US Air Force’s Tech Training Transformation team uses Virtual Reality to re-engineer Airman training courses

In Virtual Reality News

July 26, 2021 – The US Air Force has announced that its Air Education and Training Command’s (AETC) Tech Training Transformation team (T3 team), in partnership with officials at Sheppard Air Force Base, has re-engineered a foundational Crew Chief Fundamentals Course into a virtual reality (VR) experience.

The course began last year when 29 students donned VR gear and tried out the program, where they examined tools, maintained simulated aircraft and completed objectives, all within a 3D, on-the-job environment. According to the Air Force, the results were impressive, with students’ end-of-course scores within the program being comparable to those of students using traditional methods. Students also finished the course 46% faster, completing the 27-day course in just 12.5 days.

“It’s proven that T3’s program is an effective learning model,” said Senior Master Sgt. Toby Caldwell, 362nd Training Squadron assistant superintendent, who has been actively involved in overseeing T3’s training initiative at Sheppard AFB since the program’s beginning. “As we continue to meet the accelerate-change mission, we in the training environment are teaming up at the forefront of technological enhancements.”

In June 2021, T3 introduced an additional component to the program: non-player characters (NPCs). Students interact with AI Airmen by asking them questions and receiving instructions within the simulation. For example, a student maintaining an aircraft could have a conversation with an AI security forces Airman patrolling the flight line and learn about safety protocols or ask questions about the area.

The Air Force added that this AI interaction will allow students to essentially swap places with AI characters, meaning that an aircraft maintainer can learn basic flight line security from an AI security forces Airman, or a security forces Airman could enter the program and familiarize themselves with aircraft maintenance from AI. The AI system will also continuously measure a student’s ability to complete tasks and foundational competencies, and will track performance throughout an Airman’s career, not just during technical training. 

Furthermore, the T3 team is developing and testing an app for courses that don’t require VR. In the future, this more student-centric learning model will allow Airmen to log in on a mobile device and begin consuming course information according to their preferred learning style, for example, through visual or audio-based course content. Along the way, the AI capability will personalize the program, providing suggestions such as: “You’ve listened to the lesson three times but still haven’t scored well on the assessment. Why don’t you try watching this video or completing this exercise instead?”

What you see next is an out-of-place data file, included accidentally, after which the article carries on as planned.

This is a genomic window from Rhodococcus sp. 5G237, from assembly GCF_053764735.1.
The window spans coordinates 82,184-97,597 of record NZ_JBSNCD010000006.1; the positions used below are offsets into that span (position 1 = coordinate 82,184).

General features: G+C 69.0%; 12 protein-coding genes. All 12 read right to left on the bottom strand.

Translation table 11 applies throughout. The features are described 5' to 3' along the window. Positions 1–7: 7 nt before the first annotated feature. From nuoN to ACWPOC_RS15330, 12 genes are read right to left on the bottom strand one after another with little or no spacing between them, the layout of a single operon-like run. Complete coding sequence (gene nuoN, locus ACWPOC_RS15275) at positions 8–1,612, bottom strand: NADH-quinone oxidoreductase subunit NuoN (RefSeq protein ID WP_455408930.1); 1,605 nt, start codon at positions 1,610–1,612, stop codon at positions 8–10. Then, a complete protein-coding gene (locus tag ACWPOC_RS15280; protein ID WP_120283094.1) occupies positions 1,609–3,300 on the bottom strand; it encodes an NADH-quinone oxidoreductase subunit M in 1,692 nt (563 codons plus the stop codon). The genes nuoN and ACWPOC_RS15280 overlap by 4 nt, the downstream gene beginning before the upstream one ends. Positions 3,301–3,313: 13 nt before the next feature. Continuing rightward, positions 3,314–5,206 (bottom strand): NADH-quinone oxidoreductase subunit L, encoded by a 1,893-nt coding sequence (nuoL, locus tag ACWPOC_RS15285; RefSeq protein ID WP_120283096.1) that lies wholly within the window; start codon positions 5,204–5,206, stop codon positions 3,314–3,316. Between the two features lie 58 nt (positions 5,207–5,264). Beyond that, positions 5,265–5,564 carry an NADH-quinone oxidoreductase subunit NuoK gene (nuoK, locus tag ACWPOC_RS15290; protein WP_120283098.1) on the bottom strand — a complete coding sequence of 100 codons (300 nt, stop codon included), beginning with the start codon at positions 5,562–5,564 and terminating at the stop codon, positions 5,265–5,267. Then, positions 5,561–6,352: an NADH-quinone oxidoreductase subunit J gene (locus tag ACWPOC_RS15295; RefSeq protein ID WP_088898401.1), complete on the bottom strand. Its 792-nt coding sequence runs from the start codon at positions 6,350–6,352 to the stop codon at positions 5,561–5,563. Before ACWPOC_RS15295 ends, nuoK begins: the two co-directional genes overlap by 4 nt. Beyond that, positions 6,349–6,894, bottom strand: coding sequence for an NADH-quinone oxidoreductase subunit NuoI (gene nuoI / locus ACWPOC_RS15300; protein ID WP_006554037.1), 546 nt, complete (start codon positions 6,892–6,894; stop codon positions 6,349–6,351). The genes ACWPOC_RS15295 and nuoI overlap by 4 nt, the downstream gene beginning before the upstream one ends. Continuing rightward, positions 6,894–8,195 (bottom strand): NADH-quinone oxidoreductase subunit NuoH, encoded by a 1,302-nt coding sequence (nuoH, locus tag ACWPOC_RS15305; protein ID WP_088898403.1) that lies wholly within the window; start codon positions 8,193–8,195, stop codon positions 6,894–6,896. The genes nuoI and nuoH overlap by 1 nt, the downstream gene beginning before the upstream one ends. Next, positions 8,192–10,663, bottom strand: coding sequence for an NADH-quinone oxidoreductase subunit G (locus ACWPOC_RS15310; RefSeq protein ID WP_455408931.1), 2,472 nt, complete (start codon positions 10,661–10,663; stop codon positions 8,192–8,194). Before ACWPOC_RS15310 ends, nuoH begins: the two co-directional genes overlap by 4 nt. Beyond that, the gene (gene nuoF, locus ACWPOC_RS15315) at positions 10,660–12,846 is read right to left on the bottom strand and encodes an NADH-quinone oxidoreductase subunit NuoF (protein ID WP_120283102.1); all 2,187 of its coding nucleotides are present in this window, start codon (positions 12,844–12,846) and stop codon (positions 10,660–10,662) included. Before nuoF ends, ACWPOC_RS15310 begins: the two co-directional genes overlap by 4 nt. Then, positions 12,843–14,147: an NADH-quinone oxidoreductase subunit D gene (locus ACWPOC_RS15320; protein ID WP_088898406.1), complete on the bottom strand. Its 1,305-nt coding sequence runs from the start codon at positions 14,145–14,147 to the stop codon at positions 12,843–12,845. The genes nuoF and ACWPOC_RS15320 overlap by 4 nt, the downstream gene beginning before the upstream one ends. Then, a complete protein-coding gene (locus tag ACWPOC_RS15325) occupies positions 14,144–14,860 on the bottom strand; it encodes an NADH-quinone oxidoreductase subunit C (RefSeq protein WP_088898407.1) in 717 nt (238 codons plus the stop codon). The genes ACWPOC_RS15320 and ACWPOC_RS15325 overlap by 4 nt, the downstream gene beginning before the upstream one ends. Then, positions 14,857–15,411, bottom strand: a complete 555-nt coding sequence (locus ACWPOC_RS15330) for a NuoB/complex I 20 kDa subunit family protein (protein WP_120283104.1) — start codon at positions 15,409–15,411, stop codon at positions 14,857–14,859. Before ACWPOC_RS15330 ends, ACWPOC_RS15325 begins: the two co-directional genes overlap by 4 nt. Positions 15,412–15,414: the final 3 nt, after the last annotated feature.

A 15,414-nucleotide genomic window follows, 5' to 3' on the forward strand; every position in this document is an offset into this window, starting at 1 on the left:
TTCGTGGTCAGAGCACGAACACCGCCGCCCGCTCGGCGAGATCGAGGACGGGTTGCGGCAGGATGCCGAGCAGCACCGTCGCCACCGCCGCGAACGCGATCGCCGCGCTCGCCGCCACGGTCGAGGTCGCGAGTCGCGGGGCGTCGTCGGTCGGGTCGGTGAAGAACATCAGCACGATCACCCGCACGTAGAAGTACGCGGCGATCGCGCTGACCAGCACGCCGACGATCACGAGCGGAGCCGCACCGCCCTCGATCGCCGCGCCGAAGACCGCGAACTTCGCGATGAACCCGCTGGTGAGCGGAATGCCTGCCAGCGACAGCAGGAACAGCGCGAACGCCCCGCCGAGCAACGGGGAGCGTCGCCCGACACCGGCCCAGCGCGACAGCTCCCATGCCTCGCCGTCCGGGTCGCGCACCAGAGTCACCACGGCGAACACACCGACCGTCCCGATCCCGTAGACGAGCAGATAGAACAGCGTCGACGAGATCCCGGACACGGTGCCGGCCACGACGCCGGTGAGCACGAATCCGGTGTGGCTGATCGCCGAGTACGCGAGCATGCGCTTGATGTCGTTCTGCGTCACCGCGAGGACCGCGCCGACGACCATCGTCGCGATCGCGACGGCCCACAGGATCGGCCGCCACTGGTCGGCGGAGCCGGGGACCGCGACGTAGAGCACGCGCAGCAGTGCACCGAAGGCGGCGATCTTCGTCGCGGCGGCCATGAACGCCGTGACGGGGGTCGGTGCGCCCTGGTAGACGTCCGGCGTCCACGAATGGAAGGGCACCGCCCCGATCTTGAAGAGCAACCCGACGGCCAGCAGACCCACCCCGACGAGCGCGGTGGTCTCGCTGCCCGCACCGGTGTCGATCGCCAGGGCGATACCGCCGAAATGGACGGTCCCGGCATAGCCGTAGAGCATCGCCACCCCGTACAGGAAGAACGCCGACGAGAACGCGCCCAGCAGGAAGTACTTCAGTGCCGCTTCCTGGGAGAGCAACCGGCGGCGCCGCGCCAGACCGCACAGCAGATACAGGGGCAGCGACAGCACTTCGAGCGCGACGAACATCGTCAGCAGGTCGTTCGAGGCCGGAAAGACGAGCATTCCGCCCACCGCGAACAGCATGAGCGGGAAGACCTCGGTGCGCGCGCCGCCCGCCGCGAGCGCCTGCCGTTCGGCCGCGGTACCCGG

The Air Force added that these learner-centric initiatives and an improved training infrastructure will help to speed up the training pipeline by allowing Airmen to progress at the speed of learning, creating more well-rounded Airmen who are “better prepared for an era of great power competition”. Additionally, such initiatives will help to develop a more resilient training enterprise that can continue to operate in disrupted environments. 

“We’re excited to continue utilizing virtual and augmented reality to enhance our technical training courses here at Sheppard AFB,” said Chief Master Sgt. Jason C. Groth, 82nd Training Group superintendent. “I think this type of training capability could also eventually be used to help train our multi-capable Airmen in austere locations.”

Plans are in place for two fully operational courses to launch at Sheppard AFB in 2022 with additional courses to follow. The two initial courses will be Crew Chief Fundamentals and Logistics Planning. 

For more information on the Air Education and Training Command, click here.

Image credit: US Air Force photo by Staff Sgt Keith James

About the author

Sam Sprigg

Sam is the Founder and Managing Editor of Auganix. With a background in research and report writing, he covers news articles on both the AR and VR industries. He also has an interest in human augmentation technology as a whole, and does not just limit his learning specifically to the visual experience side of things.